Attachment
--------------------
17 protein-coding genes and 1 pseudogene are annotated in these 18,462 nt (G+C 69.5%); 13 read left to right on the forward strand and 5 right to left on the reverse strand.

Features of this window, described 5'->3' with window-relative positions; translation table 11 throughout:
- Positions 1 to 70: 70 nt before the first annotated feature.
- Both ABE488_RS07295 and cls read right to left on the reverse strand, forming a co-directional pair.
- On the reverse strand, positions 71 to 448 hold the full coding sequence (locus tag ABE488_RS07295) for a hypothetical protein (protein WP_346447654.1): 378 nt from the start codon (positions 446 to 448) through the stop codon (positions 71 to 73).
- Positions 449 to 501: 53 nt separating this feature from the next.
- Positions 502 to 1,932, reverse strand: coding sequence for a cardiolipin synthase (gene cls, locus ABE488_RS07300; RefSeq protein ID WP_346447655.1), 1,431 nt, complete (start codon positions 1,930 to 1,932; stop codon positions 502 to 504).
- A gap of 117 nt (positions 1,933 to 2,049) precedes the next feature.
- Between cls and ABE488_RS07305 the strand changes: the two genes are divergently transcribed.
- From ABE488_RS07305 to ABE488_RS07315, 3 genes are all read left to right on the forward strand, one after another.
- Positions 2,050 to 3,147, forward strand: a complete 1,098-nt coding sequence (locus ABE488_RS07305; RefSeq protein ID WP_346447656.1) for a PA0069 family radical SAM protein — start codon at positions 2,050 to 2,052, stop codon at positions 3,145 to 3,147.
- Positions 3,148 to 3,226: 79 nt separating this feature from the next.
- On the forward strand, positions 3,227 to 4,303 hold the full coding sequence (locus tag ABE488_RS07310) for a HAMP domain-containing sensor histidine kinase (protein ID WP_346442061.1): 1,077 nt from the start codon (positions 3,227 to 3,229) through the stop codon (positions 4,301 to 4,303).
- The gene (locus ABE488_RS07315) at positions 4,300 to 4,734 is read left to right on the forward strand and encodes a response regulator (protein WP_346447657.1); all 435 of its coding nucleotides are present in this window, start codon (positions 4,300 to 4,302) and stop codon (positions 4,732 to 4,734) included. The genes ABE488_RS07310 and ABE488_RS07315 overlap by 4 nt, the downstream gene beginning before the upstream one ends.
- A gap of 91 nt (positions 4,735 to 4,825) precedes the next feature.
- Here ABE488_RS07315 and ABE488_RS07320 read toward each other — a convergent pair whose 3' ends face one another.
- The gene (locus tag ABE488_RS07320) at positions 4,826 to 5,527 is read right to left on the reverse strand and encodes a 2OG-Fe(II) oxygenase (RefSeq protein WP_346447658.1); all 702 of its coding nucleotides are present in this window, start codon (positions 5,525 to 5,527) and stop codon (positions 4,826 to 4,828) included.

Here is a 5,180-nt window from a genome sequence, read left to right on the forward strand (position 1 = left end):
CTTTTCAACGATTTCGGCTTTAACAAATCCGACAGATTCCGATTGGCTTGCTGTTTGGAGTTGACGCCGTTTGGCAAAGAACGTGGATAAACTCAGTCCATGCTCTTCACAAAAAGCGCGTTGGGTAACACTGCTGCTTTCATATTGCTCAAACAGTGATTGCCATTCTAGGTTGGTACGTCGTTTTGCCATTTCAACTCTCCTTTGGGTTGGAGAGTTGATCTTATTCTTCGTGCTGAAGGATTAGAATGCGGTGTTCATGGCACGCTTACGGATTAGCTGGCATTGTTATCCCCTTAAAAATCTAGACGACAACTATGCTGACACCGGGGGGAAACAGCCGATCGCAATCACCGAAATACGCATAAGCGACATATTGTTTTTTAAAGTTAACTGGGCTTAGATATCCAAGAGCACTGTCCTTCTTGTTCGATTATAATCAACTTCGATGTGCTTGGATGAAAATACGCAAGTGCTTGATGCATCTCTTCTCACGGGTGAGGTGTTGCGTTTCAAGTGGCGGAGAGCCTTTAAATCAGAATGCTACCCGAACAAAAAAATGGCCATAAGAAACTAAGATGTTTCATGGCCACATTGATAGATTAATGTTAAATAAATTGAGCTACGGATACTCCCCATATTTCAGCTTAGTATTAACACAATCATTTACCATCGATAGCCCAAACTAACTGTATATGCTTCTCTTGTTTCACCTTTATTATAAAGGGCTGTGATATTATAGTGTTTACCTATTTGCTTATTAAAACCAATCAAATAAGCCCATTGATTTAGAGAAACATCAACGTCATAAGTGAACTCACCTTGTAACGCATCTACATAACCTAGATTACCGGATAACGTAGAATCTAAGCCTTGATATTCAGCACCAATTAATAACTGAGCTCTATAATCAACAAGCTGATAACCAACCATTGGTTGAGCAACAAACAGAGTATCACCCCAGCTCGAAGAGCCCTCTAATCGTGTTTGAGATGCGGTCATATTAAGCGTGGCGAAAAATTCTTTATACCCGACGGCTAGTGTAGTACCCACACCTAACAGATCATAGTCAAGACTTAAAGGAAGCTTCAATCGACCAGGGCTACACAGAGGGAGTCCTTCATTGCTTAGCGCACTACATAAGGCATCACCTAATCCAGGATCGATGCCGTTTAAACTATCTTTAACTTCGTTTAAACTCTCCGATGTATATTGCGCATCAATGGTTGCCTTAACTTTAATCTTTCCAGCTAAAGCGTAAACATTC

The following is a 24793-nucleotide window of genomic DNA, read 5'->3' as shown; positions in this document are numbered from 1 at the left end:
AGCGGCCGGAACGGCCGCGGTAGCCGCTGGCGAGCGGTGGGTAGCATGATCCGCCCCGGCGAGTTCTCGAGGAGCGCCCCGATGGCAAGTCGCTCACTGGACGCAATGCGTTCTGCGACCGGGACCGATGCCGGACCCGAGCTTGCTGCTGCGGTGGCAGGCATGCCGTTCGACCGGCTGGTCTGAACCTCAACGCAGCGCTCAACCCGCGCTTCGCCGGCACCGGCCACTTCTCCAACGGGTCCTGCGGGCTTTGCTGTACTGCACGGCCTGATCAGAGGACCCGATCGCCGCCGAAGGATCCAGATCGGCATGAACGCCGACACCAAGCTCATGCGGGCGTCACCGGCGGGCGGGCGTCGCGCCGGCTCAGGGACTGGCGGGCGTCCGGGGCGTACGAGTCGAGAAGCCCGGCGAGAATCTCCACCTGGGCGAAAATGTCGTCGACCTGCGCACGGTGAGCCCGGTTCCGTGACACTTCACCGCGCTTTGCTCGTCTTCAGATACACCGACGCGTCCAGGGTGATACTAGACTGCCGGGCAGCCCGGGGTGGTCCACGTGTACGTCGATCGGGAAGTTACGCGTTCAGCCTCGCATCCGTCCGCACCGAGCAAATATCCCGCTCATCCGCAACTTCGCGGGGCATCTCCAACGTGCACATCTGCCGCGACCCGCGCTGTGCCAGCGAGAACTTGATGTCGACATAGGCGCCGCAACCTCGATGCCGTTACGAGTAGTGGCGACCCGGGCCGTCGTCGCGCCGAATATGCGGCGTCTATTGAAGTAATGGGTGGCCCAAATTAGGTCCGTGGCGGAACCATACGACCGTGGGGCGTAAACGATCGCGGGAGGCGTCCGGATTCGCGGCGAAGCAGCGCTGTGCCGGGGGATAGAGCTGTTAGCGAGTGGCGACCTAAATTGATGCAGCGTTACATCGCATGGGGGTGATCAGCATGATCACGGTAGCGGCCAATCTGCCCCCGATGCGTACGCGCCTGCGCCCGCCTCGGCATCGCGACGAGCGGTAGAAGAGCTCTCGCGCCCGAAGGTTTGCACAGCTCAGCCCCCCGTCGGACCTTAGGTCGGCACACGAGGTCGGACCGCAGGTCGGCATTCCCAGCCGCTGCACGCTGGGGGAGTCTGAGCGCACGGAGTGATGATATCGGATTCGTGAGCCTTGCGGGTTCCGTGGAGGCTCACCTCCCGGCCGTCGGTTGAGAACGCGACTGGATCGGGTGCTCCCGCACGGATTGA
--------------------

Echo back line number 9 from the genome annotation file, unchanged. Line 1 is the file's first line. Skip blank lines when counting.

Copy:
- Between cls and ABE488_RS07305 the strand changes: the two genes are divergently transcribed.